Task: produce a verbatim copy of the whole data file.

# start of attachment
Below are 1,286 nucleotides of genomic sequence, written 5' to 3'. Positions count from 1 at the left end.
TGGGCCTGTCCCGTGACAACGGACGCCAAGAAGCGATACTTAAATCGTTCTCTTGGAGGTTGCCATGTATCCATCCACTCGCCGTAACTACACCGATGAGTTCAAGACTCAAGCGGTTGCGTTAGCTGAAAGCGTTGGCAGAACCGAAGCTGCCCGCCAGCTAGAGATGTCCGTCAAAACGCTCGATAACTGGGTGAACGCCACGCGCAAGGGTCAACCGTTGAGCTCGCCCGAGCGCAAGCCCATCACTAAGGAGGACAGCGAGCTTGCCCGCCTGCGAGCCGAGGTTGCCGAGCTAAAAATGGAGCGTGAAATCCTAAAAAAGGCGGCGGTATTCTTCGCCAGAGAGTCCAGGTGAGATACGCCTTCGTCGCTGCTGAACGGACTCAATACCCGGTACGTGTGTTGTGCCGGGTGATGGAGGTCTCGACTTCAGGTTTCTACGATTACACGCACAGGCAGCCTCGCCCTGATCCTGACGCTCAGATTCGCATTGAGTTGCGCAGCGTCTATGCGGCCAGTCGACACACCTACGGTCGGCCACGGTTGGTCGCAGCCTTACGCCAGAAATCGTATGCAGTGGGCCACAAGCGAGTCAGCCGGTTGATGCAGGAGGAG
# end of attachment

Below are 1,286 nucleotides of genomic sequence, written 5' to 3'. Positions count from 1 at the left end.
TGGGCCTGTCCCGTGACAACGGACGCCAAGAAGCGATACTTAAATCGTTCTCTTGGAGGTTGCCATGTATCCATCCACTCGCCGTAACTACACCGATGAGTTCAAGACTCAAGCGGTTGCGTTAGCTGAAAGCGTTGGCAGAACCGAAGCTGCCCGCCAGCTAGAGATGTCCGTCAAAACGCTCGATAACTGGGTGAACGCCACGCGCAAGGGTCAACCGTTGAGCTCGCCCGAGCGCAAGCCCATCACTAAGGAGGACAGCGAGCTTGCCCGCCTGCGAGCCGAGGTTGCCGAGCTAAAAATGGAGCGTGAAATCCTAAAAAAGGCGGCGGTATTCTTCGCCAGAGAGTCCAGGTGAGATACGCCTTCGTCGCTGCTGAACGGACTCAATACCCGGTACGTGTGTTGTGCCGGGTGATGGAGGTCTCGACTTCAGGTTTCTACGATTACACGCACAGGCAGCCTCGCCCTGATCCTGACGCTCAGATTCGCATTGAGTTGCGCAGCGTCTATGCGGCCAGTCGACACACCTACGGTCGGCCACGGTTGGTCGCAGCCTTACGCCAGAAATCGTATGCAGTGGGCCACAAGCGAGTCAGCCGGTTGATGCAGGAGGAG